Deep in west London where a number of the earliest events were launched, you will find Osterley parkrun, tucked away at the Osterley Park and House National Trust (NT) site in Middlesex.
Event Director Geoff Miles tells us more about this hidden gem…
The National Trust had started to work with parkrun to introduce events at estates across the UK. I was a NT volunteer at Osterley Park and House when Neil Cole, the General Manager of the estate, was looking to start a parkrun.
I’d also run and volunteered at Bushy parkrun, so was confident that we could establish a successful event at Osterley that would become an important part of the local community, and we celebrated our inaugural event on Saturday 31 August 2013.
There’s great teamwork between the NT staff, volunteers and parkrunners at Osterley. Last year, all the paths on our run route were relaid and we had to find another route or close for 3 months.
To our delight, we were able to run through the historic gardens at Osterley, even when the life-sized dinosaur attraction was in place! We won’t forget the first time that our parkrunners threaded their way through a trail of roaring prehistoric giants!
The course is a beautiful oasis of calm in the stunning grounds of Osterley House. The course has a real cross-country feel with lots of different views, which change with the seasons.
We start and finish in front of Osterley House. This neo-classical mansion is one of the finest examples of the work by Robert Adam. It is a spectacular backdrop to the meadow section.
The course is three laps, starting with a broad path alongside a field which frequently has a herd of Charolaise cattle grazing in it. Then there’s a stretch through a wooded section alongside a lake and across a grassy meadow towards the mansion house.
On the final lap, as you cross the meadow, you can see the finish funnel and a crowd of cheering volunteers and other parkrunners – which is always a welcome sight!
Seeing the magnificent Osterley House in front of you as you run down the finishing straight and through the finish is pretty unique.
However, equally famous to our regulars is the density of the mud in the short wooded section in the depths of winter after a particularly heavy night of rain. While some of our faster parkrunners seem to float over it, for most of us, the mud is a great workout for legs as we try to maintain some forward motion.
One of our local legends is Pardip Singh Minhas, who has run 60 times at Osterley since his first appearance in run no.8 in October 2013, recently set an official Guinness world record for running a half marathon while handcuffed. This was to go along with the world record he set for running a half marathon in flip flops in 2016 (in 1 hour 37 minutes)!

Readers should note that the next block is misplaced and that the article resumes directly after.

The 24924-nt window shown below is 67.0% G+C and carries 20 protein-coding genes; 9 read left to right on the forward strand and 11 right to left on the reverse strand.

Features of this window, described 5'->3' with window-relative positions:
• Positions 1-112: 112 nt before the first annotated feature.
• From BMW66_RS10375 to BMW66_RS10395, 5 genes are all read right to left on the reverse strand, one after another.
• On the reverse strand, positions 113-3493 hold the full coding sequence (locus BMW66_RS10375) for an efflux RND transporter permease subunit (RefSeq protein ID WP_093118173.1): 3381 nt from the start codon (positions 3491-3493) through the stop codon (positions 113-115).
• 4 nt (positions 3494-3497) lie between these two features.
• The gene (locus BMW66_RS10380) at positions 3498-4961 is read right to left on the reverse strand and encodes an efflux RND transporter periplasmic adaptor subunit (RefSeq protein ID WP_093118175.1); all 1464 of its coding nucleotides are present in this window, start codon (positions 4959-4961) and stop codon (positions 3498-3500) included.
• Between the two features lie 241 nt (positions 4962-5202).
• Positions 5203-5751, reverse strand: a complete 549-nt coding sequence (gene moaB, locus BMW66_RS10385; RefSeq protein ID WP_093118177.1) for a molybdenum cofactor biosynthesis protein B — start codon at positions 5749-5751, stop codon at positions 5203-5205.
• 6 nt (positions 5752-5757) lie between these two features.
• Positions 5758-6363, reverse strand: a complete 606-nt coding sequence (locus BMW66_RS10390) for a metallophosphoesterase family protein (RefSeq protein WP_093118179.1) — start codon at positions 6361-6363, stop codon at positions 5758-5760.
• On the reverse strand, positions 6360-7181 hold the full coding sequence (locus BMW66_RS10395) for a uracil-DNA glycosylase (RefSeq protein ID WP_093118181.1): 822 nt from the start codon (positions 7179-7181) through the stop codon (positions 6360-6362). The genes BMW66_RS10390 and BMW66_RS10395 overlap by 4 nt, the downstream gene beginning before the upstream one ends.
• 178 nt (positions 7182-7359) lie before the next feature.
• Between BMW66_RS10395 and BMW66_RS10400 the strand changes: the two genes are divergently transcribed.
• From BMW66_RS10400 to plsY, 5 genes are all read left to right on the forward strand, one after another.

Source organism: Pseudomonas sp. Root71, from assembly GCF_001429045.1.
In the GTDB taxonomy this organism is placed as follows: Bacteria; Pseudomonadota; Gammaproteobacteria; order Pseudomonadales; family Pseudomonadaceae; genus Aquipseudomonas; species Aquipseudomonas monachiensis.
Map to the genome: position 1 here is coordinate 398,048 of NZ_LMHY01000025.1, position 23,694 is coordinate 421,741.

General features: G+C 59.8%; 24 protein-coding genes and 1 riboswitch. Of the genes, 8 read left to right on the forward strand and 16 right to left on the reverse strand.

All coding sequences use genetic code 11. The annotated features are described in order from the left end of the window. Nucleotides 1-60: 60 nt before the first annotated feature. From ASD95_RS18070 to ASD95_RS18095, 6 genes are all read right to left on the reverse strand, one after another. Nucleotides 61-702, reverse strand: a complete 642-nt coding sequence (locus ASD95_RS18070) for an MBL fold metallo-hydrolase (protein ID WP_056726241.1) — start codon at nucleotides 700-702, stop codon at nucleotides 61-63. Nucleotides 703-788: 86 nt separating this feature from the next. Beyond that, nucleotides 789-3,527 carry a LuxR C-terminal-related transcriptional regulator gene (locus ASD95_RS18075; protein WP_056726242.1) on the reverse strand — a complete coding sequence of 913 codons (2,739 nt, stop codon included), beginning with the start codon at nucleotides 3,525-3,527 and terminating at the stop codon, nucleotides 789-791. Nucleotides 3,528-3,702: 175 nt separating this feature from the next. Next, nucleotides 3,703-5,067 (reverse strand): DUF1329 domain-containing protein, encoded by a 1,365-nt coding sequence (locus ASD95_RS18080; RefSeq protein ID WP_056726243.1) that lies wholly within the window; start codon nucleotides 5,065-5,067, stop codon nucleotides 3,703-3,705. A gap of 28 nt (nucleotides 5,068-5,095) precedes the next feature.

We have seen participation double over the last three years, which is a fantastic endorsement of our event and the impact it has had locally. We support the Duke of Edinburgh scheme and have a regular cohort of DoE volunteers from local schools. We also host the London Mini Marathon trials for the borough of Hounslow each year.
We have very positive support – as well as the occasional run – from our local MP and some local councillors.
Osterley has a very special atmosphere. The mixed terrain, the lakes, wildlife and the welcoming runners and volunteers (many of whom have been with the run since it started) make it very memorable.
It has been such a success, Osterley junior parkrun is now up and running on a Sunday too, and is going from strength to strength – for the little legs – on a slightly different 2k course. You can find out more here.
Osterley Park Café is in the Tudor stable block about 50 metres from the finish. It has a splendid range of hot breakfast items, sandwiches, cakes and scones. It’s always packed with parkrunners after the run which helps create such a friendly event.
The run directors process the results in the café but, just so you know, PBs cannot be bought with a cranberry scone!
Clitheroe Castle parkrun in Ribble Valley, Lancashire, launched earlier this year. Paul Dudbridge takes us inside his home event… Our event was organised by Chris Donald, who started Clitheroe Castle running group. Under Chris’ guidance and leadership, Clitheroe Castle parkrun was formed. I am Co-Event Director with Chris and started parkrunning in Burnley. So…
My parkrun barcode identifies me as A1562206, my best friend who runs ahead of me calls me Paul, the two conscripts I drag and cajole around the course know me as “Dad”. However, after every 10 or 12 parkruns I volunteer, and on those days I am known to most parkrunners as “Shouty Bearded…